By Virginia E. Ruiz
Director of Occupational & Environmental Health
On this Earth Day, let’s take a moment to remember the communities that toil in the farm fields, orchards, nurseries and greenhouses to produce the abundance of fruits, vegetables and decorative plants that grace American tables and homes. Agricultural workers are routinely exposed to high levels of pesticides in the fields where they work and in the communities where they live. Their persistent exposure to pesticides results in thousands of reported pesticide poisonings, illnesses and injuries each year. Even the children of farmworkers cannot avoid exposure due to the proximity of their homes, schools and playgrounds to the fields where pesticides are applied. In its most recent quadrennial public policy agenda, the National Hispanic Leadership Agenda, a coalition of 46 of the nation’s preeminent Latino organizations, called for strong enforcement of existing public health and environmental laws, including the Federal Insecticide, Fungicide and Rodenticide Act and the Food Quality Protection Act, which regulate the registration and use of pesticides.
In 2000, the US Environmental Protection Agency (EPA ) banned the use of the neurotoxin chlorpyrifos in residential settings because of emerging evidence that it posed unacceptable risks to young children. But the agency allowed continued use of the pesticide in agriculture, resulting in exposure to the children of farmworkers and other rural residents. In the 17 years since, this double standard has exposed generations of farmworker children through airborne drift, water contamination, and even the residues on their parents’ work clothes. A growing body of evidence shows that prenatal exposure to very low levels of chlorpyrifos causes brain damage to children. Chlorpyrifos is a highly neurotoxic insecticide developed from World War II-era nerve gas. In addition to the developmental dangers it poses to babies, exposure can cause dizziness, vomiting, convulsions, numbness in the limbs, loss of intellectual functioning and death. Every year, workers and bystanders report illness and injury from exposure.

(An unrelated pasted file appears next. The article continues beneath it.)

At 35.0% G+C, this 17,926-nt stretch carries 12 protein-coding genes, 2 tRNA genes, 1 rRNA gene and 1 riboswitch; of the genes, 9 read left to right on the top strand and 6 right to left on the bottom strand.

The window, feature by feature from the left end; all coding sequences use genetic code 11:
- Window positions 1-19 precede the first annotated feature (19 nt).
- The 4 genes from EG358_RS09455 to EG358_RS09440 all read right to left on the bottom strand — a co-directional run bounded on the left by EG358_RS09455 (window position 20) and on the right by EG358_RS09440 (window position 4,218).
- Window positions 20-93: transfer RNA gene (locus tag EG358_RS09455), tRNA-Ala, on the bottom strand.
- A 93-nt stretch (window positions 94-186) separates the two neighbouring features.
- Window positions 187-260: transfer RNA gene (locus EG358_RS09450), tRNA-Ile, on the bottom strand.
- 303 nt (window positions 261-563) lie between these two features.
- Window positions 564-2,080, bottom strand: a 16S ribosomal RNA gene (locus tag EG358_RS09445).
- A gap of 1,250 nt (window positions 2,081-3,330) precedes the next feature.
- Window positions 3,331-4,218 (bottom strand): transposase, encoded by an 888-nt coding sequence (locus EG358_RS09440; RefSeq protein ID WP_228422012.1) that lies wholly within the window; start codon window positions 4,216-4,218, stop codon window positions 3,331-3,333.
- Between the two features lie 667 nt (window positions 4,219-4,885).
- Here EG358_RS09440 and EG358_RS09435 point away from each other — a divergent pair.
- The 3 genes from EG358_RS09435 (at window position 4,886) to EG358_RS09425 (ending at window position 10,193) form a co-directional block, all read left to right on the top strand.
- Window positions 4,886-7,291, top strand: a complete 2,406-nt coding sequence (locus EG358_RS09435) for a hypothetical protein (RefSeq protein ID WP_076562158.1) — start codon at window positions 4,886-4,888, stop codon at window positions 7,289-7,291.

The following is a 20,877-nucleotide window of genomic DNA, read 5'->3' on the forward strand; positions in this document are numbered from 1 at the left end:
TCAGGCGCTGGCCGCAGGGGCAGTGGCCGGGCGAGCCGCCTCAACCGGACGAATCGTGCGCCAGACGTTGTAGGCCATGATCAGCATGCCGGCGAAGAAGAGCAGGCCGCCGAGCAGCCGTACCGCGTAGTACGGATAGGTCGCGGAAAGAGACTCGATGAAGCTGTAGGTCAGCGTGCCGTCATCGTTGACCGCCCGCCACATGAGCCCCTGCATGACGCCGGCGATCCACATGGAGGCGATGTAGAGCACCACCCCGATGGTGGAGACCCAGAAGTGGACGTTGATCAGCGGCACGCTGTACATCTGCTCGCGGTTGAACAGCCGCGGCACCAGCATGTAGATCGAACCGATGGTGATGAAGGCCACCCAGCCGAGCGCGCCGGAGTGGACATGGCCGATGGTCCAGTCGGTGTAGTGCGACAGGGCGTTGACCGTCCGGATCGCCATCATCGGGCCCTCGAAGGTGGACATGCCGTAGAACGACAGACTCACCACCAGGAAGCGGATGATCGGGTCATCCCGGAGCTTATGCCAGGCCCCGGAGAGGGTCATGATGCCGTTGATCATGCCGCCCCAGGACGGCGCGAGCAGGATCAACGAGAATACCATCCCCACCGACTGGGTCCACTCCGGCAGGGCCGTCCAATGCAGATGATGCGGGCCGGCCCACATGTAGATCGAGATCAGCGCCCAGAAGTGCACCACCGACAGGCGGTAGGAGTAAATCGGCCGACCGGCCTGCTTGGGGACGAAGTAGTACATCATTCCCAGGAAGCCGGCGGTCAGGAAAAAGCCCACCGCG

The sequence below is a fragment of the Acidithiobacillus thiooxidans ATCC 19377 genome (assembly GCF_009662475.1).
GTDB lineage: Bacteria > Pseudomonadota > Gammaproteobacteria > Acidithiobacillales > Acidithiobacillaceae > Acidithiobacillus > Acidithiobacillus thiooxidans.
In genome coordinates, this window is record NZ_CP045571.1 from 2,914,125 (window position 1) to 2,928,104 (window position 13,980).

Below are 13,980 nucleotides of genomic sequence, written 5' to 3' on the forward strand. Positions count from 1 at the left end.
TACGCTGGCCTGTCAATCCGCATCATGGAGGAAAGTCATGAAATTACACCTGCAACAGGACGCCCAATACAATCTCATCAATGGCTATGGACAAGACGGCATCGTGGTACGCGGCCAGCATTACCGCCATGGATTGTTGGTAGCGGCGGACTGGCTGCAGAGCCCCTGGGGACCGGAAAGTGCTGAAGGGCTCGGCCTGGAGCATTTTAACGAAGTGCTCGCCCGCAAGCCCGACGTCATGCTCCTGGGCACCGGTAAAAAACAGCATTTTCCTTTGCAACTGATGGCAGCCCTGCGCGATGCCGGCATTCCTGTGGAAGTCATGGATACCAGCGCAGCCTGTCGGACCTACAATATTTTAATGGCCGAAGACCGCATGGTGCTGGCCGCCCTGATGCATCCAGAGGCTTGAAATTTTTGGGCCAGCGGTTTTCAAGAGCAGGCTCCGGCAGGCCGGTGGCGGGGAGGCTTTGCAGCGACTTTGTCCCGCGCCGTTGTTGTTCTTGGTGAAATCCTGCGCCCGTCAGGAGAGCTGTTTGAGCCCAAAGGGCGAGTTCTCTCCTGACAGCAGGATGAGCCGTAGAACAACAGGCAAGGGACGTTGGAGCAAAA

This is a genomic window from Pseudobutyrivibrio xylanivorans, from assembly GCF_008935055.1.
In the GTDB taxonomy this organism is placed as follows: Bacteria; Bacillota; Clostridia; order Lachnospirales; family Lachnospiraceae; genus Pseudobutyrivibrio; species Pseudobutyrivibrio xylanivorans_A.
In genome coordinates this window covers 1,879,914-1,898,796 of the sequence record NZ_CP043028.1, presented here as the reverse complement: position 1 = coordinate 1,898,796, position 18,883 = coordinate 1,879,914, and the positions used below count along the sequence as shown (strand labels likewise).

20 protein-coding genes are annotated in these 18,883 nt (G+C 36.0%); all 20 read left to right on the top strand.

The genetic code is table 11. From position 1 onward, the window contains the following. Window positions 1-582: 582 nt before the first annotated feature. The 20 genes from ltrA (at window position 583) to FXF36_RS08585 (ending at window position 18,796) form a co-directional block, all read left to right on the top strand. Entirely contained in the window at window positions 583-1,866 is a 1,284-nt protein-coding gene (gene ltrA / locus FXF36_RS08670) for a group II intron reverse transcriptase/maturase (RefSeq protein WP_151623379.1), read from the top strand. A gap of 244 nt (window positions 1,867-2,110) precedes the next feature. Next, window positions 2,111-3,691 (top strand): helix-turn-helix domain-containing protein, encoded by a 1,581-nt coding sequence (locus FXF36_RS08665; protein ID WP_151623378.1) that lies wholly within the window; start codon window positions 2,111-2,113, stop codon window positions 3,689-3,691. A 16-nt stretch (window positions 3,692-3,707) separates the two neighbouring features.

Last November, the EPA issued a human health risk assessment that recognized the scientific evidence of harm from exposure to even low levels of chlorpyrifos. In its assessment, EPA scientists found that there are no safe levels of the pesticide in food or water, that unsafe exposures to farmworkers continue on average 18 days after applications, and that workers who mix and apply chlorpyrifos are exposed to unsafe levels even when using protective gear. The Food Quality Protection Act requires EPA to cancel uses of a pesticide after a finding that it cannot be used safely on food. However, despite these important findings, on March 29th, EPA Administrator Scott Pruitt rejected the Agency’s own science and refused to ban further agricultural uses of chlorpyrifos.
Public outcry in response to the EPA’s decision was swift after major media outlets reported the action. Earlier this week, The Guardian covered the effect of EPA’s action on farmworker families in Tulare county, California, where chlorpyrifos is heavily used.
With safer alternatives already in widespread use, the EPA has betrayed the trust of the men, women, and children whose health it is supposed to protect. EPA must uphold its mission to protect human health and the environment.